From Outback, to Reef, to Rainforest


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Oceania » Australia » Queensland » Cairns
August 10th 2010
Published: August 21st 2010
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Great Barrier ReefGreat Barrier ReefGreat Barrier Reef

Our view of the reef
We finished work in Augathella and after giving our van a good clean inside and out, stocking it up again with all our belongings and thanking our lucky stars that it the engine started after sitting idle for 3 months we were off. To get to Cairns we could either drive east to Brisbane and then up the coast or drive the road less travelled through the outback and rural Queensland which is what we did. So we went from Augathella to Townsville and the followed the coast north to Cairns. The first day was spent getting to Emerald and after advice from locals we decided to take a short cut which would save us about 300 kilometres. What we weren’t told though was that the shortcut wasn’t a bitumen road but rough track. And rough track in the outback is red, dusty and bumpy. Our poor little van made it though and while we definitely didn’t save time we did save valuable miles. We stopped the night in Emerald and once we had re-cleaned our van which was covered in a thin layer of red dust we settled down for a good night’s sleep.



We made it
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Reef shark swims below us
into Cairns late afternoon the following day and the landscape had changed dramatically, we went from red outback to the lush tropics passing fields and fields of bananas and sugar cane. Once in Cairns we met up with friends of Stephen’s Caz and Don and felt like we were back in civilisation, a big change from three months in the outback. We stayed with them for a few days in their 2 bed apartment and the first night it was all about hitting cairns night life scene which is great, as you’d expect a backpacker hub like cairns to be.



After our big Cairns blow out we decided that a must do day tour here was to visit the Great Barrier Reef. It was a rough journey out to the reef due to the sea swell but we made it just about and luckily didn’t get sea sick unlike many of our fellow passengers. Before we even dipped a toe into the water we could clearly see dozens of fish swimming around the boat, if we thought that this was amazing we were in for a treat once we got into the water. Words cannot describe the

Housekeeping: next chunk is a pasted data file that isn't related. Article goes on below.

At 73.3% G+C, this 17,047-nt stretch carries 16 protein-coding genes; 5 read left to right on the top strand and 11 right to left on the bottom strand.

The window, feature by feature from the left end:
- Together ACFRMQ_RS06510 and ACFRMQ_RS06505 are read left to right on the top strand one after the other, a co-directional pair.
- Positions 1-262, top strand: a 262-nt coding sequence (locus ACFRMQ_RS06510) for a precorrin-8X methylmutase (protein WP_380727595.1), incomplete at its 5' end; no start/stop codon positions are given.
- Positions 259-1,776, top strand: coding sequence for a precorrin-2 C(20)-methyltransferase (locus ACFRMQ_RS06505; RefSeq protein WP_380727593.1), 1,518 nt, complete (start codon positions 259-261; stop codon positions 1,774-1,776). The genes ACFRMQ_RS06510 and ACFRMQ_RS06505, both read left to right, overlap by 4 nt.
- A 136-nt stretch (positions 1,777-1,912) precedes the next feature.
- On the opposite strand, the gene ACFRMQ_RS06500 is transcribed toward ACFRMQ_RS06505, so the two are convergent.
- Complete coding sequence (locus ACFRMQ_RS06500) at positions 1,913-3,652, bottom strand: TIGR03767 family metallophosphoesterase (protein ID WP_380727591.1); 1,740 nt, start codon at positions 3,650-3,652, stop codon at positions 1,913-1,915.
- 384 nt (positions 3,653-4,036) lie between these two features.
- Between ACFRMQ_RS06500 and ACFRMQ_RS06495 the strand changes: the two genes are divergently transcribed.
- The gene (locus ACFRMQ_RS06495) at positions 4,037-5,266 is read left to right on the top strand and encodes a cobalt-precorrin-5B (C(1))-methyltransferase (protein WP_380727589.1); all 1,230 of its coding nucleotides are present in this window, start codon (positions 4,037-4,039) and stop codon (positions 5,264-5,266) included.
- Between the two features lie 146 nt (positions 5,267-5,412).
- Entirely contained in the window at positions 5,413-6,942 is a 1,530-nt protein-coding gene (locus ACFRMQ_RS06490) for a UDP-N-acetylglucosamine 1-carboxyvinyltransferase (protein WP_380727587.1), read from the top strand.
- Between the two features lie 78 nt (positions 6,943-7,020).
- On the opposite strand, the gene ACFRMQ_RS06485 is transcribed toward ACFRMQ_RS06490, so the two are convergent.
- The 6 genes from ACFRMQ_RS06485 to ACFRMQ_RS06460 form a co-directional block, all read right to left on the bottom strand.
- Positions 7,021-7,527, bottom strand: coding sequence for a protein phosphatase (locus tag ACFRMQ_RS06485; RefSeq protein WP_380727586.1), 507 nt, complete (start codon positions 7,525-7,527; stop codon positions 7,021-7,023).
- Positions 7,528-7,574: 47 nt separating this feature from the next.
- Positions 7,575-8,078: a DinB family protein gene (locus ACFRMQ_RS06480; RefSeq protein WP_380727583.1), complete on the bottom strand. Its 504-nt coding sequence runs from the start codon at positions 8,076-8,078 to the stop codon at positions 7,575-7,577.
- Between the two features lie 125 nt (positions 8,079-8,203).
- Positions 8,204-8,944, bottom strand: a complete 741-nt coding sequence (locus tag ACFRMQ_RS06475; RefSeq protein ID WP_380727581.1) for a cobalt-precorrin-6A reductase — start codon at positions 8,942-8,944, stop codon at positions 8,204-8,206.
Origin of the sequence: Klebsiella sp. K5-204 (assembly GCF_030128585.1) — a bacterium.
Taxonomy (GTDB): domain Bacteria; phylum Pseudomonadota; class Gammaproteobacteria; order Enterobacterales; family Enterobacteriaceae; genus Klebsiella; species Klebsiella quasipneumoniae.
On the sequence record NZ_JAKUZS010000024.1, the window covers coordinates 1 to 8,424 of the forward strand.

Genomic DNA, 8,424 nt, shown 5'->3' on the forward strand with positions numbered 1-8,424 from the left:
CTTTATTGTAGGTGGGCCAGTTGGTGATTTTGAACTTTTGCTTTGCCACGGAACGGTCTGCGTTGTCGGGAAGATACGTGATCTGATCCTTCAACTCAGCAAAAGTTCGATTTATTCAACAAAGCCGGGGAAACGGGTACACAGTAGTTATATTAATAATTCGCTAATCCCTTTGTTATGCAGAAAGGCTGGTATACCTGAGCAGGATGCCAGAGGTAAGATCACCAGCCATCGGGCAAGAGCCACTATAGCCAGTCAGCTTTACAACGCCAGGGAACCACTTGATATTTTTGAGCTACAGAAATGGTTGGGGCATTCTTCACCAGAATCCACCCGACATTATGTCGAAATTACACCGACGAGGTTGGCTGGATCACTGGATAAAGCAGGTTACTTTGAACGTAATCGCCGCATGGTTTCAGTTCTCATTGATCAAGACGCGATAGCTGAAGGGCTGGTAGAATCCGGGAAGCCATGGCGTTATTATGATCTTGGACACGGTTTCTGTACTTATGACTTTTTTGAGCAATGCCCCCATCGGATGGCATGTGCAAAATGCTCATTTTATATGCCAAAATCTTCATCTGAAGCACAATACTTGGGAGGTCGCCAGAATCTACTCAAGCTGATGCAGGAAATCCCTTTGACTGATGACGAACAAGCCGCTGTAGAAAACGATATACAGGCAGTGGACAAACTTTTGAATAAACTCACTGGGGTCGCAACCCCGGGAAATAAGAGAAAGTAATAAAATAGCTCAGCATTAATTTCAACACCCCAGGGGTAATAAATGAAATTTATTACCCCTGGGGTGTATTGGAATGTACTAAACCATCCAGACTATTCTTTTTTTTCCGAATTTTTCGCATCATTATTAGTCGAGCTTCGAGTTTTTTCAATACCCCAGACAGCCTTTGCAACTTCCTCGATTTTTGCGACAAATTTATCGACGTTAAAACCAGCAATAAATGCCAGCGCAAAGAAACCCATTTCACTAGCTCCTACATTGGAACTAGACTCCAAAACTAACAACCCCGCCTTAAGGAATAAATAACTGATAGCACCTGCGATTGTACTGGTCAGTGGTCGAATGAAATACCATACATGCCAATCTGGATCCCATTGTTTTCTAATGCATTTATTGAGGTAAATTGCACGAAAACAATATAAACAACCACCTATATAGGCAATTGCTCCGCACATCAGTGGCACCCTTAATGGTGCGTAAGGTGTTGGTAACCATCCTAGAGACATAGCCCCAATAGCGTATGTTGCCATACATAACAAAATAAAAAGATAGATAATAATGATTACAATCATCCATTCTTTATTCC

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Maori Wrasse fish joins us at our boat!!!
sheer beauty of it. We visited three reef sites (snorkelling in the first two and a dive at the final one) spending five hours in total in the water. After suiting up in some super attractive all in one stinger suits, we dove in. The endless numbers of multi-coloured fish, coral and even reef sharks was breath-taking (or maybe it was just that Stephen couldn't figure out the snorkelling gear and initially inhaled his body weight in sea water). Even the photos attached don’t do this underwater world justice. The entire day was a case of us being the first ones in the water and the last ones out. We were also treated to a buffet style, all you can eat lunch on board, and after being in the water swimming for five hours we were hungry.

The following morning we carried on north to the tropical rainforests of Daintree National Park. We decide that a must do was a crocodile sighting boat trip down the Daintree River. We spent an hour on the water spotting salt water crocs in their natural habitat. The highlight was getting very close to the alpha made of the river, a 4
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wow.... a camera!!!
metre long croc named Fat Albert sunning himself on the river bank. After we decided to see just how far north we could travel and made our way north to Cape Tribulation. We only stayed the one night here as more rainfall than usual fell which left us with limited sightseeing opportunities. It was strange being back in the tropics as we haven’t been for all our time in Australia. It was hot and humid and reminded us very much of SE Asia. The morning we left Cape Tribulation to travel south we did take a nice long walk along a nearby beach. The skies were still stormy and of more rain to come, the beach wet from the rain the night before and lined with thick tropical coconut trees. With not another person, building, or boat in sight we would have be forgiven for thinking that we were stranded on a tropical island in the middle of the Pacific Ocean. We were kept entertained by a friendly stray dog though who had it in for a couple of fallen coconuts, he kept following us too wanting to play.


Additional photos below
Photos: 22, Displayed: 22


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What you see when you look down
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Coral & fish
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Thunderbirds are GO!!!!
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Scuba Steve... ready to go.
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Close enough to touch
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Doing our scuba dive
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A giant clam that closed as we passed over it.
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Daintree National Park

A hungover croc... i know the feeling!!
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Great signpost for a speed bump!!!


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